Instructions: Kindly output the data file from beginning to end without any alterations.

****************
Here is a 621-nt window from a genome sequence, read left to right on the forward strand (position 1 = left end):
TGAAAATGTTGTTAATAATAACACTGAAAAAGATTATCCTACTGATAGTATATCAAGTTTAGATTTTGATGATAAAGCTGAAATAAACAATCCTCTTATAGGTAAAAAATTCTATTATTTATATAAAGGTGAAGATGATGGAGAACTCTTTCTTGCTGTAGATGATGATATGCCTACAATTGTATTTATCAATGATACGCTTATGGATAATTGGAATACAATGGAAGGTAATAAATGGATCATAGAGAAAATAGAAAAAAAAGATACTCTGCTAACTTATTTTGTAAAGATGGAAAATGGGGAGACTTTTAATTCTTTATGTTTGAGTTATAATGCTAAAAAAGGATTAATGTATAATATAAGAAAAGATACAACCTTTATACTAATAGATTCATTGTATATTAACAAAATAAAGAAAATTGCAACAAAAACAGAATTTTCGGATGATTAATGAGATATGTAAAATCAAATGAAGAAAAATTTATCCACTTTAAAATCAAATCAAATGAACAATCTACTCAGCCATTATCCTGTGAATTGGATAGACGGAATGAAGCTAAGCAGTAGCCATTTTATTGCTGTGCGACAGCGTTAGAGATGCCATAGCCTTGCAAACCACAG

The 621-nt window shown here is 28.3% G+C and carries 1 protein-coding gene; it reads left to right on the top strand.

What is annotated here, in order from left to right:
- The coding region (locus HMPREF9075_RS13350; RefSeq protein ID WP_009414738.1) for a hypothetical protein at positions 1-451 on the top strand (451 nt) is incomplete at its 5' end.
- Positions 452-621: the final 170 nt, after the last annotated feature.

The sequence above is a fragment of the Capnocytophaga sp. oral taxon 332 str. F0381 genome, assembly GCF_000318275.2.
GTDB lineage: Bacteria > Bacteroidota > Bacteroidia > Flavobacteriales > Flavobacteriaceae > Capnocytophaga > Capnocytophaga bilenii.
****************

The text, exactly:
Here is a 621-nt window from a genome sequence, read left to right on the forward strand (position 1 = left end):
TGAAAATGTTGTTAATAATAACACTGAAAAAGATTATCCTACTGATAGTATATCAAGTTTAGATTTTGATGATAAAGCTGAAATAAACAATCCTCTTATAGGTAAAAAATTCTATTATTTATATAAAGGTGAAGATGATGGAGAACTCTTTCTTGCTGTAGATGATGATATGCCTACAATTGTATTTATCAATGATACGCTTATGGATAATTGGAATACAATGGAAGGTAATAAATGGATCATAGAGAAAATAGAAAAAAAAGATACTCTGCTAACTTATTTTGTAAAGATGGAAAATGGGGAGACTTTTAATTCTTTATGTTTGAGTTATAATGCTAAAAAAGGATTAATGTATAATATAAGAAAAGATACAACCTTTATACTAATAGATTCATTGTATATTAACAAAATAAAGAAAATTGCAACAAAAACAGAATTTTCGGATGATTAATGAGATATGTAAAATCAAATGAAGAAAAATTTATCCACTTTAAAATCAAATCAAATGAACAATCTACTCAGCCATTATCCTGTGAATTGGATAGACGGAATGAAGCTAAGCAGTAGCCATTTTATTGCTGTGCGACAGCGTTAGAGATGCCATAGCCTTGCAAACCACAG

The 621-nt window shown here is 28.3% G+C and carries 1 protein-coding gene; it reads left to right on the top strand.

What is annotated here, in order from left to right:
- The coding region (locus HMPREF9075_RS13350; RefSeq protein ID WP_009414738.1) for a hypothetical protein at positions 1-451 on the top strand (451 nt) is incomplete at its 5' end.
- Positions 452-621: the final 170 nt, after the last annotated feature.

The sequence above is a fragment of the Capnocytophaga sp. oral taxon 332 str. F0381 genome, assembly GCF_000318275.2.
GTDB lineage: Bacteria > Bacteroidota > Bacteroidia > Flavobacteriales > Flavobacteriaceae > Capnocytophaga > Capnocytophaga bilenii.